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Old 12-11-2011, 11:29 PM   #1
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Default Definition of "Fuel Load"

My dad and I are currrently testing the MS3 with the Stim, but the lack of definition of some things makes it very slow going.

In spite of 20-30 min of googling and looking around, I have yet to find a good definition of fuel load. The only reference even close to useful was in the MSExtra FirstStart manual:

"Fuel load - show be close to 100kPa at sea level, down to say 80kPa at high elevations."

How does the percentage of the fuel load change? I see it in the fuel maps, but don't know where to aim at.
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Old 12-12-2011, 02:37 AM   #2
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Think of fuel load as your map sensor reading, cause thats what it is.

As to why its called fuel load... my best guess would be because 100kpa needs more 'fuel load' than 80kpa. therefore fuel load is used at part of the algorithm to determine how much fuel to dump into the motor.
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Old 12-12-2011, 09:44 AM   #3
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the fuel load %, as displayed on the fuel table, is equal the kPa reading.

100kPa = 100% fuel load = sea level atmospheric pressure.

general rule of thumb, if load/kPa increases, so does VE/fueling needs.
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Old 12-12-2011, 10:10 AM   #4
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Your fuel load is whatever mode you set under Basic Setup > Engine and Sequential Settings > Control Algorithm. This is the method used to determine engine load.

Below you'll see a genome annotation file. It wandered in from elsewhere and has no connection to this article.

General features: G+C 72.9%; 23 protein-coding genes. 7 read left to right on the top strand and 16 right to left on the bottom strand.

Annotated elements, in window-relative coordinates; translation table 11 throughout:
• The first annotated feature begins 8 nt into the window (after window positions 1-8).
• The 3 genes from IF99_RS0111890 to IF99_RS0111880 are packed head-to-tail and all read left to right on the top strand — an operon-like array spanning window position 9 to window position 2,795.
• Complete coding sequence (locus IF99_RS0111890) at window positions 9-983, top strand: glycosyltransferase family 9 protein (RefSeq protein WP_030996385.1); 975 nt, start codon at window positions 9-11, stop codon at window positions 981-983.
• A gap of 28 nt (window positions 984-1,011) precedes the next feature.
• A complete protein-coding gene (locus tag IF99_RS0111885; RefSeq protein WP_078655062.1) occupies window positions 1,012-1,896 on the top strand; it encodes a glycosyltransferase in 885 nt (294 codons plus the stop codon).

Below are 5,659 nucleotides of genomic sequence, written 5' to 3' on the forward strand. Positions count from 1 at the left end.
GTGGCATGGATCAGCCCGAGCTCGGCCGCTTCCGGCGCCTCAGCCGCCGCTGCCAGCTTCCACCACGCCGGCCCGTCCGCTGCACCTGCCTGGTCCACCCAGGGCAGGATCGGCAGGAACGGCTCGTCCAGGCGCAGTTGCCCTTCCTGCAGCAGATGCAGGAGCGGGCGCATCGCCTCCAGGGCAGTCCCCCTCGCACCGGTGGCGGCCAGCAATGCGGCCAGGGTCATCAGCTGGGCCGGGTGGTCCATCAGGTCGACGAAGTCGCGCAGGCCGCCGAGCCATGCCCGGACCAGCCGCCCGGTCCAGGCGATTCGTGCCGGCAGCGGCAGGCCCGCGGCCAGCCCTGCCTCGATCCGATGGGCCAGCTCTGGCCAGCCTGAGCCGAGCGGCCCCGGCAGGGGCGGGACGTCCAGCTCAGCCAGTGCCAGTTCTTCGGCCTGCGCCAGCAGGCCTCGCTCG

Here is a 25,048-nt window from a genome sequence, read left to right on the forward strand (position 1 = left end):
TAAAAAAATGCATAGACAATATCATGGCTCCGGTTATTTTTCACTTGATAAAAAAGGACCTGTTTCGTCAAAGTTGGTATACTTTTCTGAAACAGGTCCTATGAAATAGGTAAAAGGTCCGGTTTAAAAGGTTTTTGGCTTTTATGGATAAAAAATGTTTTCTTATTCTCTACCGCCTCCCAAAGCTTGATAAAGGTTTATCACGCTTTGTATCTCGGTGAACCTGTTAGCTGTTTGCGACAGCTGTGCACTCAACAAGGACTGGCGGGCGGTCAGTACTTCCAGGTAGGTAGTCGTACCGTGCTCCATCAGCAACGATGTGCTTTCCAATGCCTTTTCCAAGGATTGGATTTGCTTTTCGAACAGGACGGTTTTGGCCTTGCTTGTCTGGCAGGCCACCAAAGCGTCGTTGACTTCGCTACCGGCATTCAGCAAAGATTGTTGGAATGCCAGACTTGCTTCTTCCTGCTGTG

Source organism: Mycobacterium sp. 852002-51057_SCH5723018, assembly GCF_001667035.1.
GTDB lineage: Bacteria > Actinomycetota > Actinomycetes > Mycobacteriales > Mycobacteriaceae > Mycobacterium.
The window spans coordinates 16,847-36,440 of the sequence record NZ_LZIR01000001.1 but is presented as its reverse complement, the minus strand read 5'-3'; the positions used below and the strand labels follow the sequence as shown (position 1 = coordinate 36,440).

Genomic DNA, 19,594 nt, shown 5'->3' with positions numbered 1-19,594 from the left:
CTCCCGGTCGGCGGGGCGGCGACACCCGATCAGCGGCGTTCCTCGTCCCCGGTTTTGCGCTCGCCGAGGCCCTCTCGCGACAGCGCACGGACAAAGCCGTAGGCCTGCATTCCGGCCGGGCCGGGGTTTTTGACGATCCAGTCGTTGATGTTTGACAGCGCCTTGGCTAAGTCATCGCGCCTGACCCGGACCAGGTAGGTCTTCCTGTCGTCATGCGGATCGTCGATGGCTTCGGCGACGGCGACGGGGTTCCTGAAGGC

You can see that in the project I pulled up (randomly), the algorithm is set to MAFMAP. That means the MAP as calculated with a MAF sensor. Most applications use speed density, which uses MAP straight off a MAP sensor.

There are also other modes such as alphaN (for big cam or big/multithrottle N/A cars that don't make vacuum), MAF, and ITB (blends speed density with alphaN; a little more work to tune than alphaN but works awesome).

The Y axis "%" value will then vary with which algorithm you have chosen. With speed density, the values represent MAP. With alphaN, they represent throttle position, etc etc etc.

Note you can use the same control algorithm for both fuel and spark, or you can run different algorithms. For instance, you could run fuel off MAF and ignition off speed density if you wanted. Some would argue that it would provide for a more accurate tune. But I bet most would argue that it would just be more work.
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